Standing too long at work may increase risk of heart disease
People who primarily stand on the job are twice as likely as people who primarily sit to have a heart attack or congestive heart failure. That’s even after taking into account a wide range of personal, health and work factors. A combination of sitting, standing and moving at work is likely to have the greatest benefits for the heart health of workers. As the scientist behind this research puts it: “Sit when you need to, stand when you want to, and walk when you can.”
Newcomers often have little OHS knowledge in their first jobs
Because newcomers to Canada often have great difficulty finding work, they may find themselves in precarious first jobs where they have very little knowledge about workplace health and safety. Settlement agencies may be in a good position to help fill this knowledge gap.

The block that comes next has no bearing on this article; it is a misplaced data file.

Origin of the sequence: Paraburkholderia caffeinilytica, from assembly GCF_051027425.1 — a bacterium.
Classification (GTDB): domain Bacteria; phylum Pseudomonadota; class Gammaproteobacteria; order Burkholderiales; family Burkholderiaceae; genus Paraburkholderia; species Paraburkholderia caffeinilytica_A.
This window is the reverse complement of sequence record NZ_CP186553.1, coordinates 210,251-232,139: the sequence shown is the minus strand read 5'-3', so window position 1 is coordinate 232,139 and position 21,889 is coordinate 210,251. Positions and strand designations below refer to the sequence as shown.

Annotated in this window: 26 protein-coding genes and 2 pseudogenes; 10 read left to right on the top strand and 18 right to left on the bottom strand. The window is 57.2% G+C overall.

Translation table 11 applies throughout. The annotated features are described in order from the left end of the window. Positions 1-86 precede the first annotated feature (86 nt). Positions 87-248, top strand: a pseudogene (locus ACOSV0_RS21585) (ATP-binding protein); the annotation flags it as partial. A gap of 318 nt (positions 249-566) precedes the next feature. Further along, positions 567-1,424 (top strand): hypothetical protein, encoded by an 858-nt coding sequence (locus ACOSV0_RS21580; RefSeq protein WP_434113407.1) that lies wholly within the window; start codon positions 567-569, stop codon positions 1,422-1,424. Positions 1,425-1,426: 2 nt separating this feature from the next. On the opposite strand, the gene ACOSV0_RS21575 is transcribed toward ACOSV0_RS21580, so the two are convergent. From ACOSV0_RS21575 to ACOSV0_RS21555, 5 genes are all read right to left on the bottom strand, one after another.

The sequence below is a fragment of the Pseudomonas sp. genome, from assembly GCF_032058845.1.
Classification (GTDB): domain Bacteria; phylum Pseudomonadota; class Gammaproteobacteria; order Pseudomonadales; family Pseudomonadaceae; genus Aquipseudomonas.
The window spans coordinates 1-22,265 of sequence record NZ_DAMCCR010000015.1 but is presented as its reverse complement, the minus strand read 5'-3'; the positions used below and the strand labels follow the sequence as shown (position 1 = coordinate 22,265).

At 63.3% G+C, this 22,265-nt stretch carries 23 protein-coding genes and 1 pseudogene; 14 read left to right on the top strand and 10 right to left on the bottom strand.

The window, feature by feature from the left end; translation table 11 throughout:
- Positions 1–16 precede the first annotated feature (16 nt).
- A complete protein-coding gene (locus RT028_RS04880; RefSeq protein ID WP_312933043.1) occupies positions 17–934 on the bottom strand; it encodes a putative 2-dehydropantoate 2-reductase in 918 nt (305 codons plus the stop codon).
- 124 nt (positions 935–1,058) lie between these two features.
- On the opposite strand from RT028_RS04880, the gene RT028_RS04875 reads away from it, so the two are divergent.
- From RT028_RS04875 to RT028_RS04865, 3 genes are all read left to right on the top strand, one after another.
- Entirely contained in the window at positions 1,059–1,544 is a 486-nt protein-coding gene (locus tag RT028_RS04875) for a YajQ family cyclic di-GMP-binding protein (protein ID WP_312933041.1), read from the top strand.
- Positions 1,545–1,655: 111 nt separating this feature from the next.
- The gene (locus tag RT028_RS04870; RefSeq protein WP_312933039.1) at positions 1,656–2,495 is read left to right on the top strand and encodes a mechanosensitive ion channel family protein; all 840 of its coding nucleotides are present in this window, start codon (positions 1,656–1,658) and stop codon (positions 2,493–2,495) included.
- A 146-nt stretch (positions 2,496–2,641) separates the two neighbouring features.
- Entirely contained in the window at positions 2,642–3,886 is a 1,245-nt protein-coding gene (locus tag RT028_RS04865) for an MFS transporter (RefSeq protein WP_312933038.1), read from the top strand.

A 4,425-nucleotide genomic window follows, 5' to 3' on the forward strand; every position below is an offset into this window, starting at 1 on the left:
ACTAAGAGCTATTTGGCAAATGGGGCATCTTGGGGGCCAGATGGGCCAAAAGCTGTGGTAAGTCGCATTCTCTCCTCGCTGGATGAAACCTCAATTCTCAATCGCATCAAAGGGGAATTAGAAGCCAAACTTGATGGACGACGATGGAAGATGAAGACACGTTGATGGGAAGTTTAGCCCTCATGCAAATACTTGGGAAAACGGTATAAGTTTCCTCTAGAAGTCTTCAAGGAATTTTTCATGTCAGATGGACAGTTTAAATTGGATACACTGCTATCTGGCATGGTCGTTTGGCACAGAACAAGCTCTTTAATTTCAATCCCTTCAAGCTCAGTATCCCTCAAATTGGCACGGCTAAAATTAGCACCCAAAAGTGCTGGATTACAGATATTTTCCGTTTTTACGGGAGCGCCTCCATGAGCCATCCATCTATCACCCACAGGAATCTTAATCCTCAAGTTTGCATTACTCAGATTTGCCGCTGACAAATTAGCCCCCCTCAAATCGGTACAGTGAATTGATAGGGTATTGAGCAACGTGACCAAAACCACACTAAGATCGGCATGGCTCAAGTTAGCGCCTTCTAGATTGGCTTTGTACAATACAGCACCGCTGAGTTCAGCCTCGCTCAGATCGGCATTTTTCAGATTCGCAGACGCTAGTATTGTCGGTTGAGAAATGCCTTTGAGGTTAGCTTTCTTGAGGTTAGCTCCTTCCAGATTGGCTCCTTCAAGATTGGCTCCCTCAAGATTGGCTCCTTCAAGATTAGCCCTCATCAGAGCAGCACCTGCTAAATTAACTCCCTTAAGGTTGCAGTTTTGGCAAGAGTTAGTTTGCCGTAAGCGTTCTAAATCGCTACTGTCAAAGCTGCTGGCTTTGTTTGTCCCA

Passive training is less effective in raising OHS awareness
Passive, online training is not as effective as more active, in-person training when it comes to increasing worker awareness of occupational health and safety (OHS) rights and responsibilities. Neither type of training seems to increase worker empowerment (for example, feeling able to voice concerns), likely because increasing empowerment is not just about providing knowledge, but also about the culture of the workplace.
Little is known about the impact of marijuana use on workplace health and safety
Recreational marijuana is set to be legalized in Canada in 2018, yet evidence on the impact of marijuana use in the workplace is scant. Studies examining marijuana use and workplace outcomes such as work absenteeism, job turnover, disciplinary measures, workplace accidents and injuries, and interpersonal conflict have produced mixed results. And very few studies have looked at marijuana and safety-sensitive situations at work. Conducting research in this field is difficult because, while we can test for use, we can’t yet reliably test for impairment.
Participatory ergonomics can help build positive safety culture
The implementation of a participatory ergonomics program called Employees Participating in Change (EPIC) at a long-term care home north of Toronto has resulted in a marked shift in safety culture. Front-line staff are reporting hazards as they arise and expect them to be corrected. The result? Lost time due to workplace injuries is down significantly.